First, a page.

looks cool, but it looks expensive to run, too.

CLICK HERE TO GO TO ovrphil's LINK on Pensacola Craigslist

Post# 728530 , Reply# 8   1/18/2014 at 11:22 (3,128 days old) by NYCWriter ()        
It looks like ...

... mid- to late-70s to me.

That era was big on the faux wood trim.

Post# 728592 , Reply# 9   1/18/2014 at 18:31 (3,128 days old) by norgeway (mocksville n c )        

If it is frost free its going to use more energy, the old fridges from the 50s and 60s that you defrost are economical to run, and keep food much better.

Post# 728656 , Reply# 10   1/18/2014 at 23:27 (3,128 days old) by missyv ()        

Always loved the retro. Maybe I just never grew out of it. I thank all of you for your awesome and helpful replies. I have added more photos I should have posted the first time. My apologies.
I did pay $94 for the frige. Im bummed to hear it's an energy hog though. I was amazed how clean and how great it still works so I bought it. Ill keep you all posted on the energy bill..ha ha! Thanks again everyone!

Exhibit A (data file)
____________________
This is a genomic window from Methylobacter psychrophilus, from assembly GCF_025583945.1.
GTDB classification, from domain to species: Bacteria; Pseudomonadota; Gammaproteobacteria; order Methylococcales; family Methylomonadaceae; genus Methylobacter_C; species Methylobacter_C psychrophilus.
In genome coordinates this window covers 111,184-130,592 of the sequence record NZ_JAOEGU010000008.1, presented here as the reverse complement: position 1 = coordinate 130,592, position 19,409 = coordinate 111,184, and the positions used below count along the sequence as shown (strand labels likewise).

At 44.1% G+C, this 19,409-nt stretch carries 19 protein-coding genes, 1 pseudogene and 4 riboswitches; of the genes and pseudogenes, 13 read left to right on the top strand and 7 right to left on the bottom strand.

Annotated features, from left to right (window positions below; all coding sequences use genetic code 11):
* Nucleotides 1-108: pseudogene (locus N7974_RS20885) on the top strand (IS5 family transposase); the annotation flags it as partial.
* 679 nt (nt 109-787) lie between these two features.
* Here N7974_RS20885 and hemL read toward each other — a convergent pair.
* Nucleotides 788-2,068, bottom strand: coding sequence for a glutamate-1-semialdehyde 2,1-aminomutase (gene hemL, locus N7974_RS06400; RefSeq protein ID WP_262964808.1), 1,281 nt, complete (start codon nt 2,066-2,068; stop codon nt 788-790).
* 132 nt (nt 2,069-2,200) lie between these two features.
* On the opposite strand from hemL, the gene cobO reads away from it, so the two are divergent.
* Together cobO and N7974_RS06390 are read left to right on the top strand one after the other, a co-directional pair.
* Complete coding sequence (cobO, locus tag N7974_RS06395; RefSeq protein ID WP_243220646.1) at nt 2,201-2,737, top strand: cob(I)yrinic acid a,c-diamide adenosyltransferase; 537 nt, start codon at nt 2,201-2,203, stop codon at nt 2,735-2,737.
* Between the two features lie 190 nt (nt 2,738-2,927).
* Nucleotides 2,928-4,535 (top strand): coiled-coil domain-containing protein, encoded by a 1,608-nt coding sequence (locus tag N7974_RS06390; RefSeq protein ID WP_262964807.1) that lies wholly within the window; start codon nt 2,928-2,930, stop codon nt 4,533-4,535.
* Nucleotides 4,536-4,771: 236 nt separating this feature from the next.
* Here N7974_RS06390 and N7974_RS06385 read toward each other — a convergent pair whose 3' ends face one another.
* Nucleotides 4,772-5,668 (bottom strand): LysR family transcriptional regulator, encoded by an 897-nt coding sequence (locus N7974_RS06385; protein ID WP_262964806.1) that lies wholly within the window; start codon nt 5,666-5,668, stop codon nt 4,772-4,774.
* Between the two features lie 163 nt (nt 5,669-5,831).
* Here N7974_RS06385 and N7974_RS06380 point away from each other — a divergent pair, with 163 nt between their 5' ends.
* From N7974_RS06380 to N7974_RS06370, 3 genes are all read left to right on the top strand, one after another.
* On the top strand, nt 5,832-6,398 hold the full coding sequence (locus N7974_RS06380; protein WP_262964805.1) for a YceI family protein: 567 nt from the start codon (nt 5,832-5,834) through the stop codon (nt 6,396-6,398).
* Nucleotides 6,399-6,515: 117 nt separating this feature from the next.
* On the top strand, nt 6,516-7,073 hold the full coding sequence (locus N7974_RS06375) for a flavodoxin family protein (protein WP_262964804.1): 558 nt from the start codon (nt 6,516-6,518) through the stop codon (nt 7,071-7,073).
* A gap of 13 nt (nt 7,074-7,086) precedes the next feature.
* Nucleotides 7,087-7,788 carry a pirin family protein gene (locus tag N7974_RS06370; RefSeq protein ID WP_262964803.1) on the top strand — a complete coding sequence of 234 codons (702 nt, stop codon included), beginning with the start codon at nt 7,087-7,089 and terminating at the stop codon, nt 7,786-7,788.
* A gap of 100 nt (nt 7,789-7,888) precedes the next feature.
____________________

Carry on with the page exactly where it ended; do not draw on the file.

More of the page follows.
Post# 728659 , Reply# 11   1/18/2014 at 23:59 (3,128 days old) by rp2813 (Sannazay)        
Don't feel bad

rp2813's profile picture

For $94, it will take a long time for your top-of-the-line fridge to use enough energy to make up the difference between the cost of its brand new equivalent today.   If it's clean and it works well, you got a good deal. 


If it has coils on the bottom instead of on the back, be sure to remove the front grille and vacuum them once or twice a year to keep the system running at its most efficient level.

Post# 728668 , Reply# 12   1/19/2014 at 01:39 (3,128 days old) by washer111 ()        

Like I said above, even if it is an energy hog with its "luxurious" features and capacity, it may even save you in the long run, since you may avoid running ½ full/empty refrigerators/freezers in your home and you won't have to worry about semi-frequent replacement or repair of a modern unit. So you are saving the environment by making this purchase. Good on you!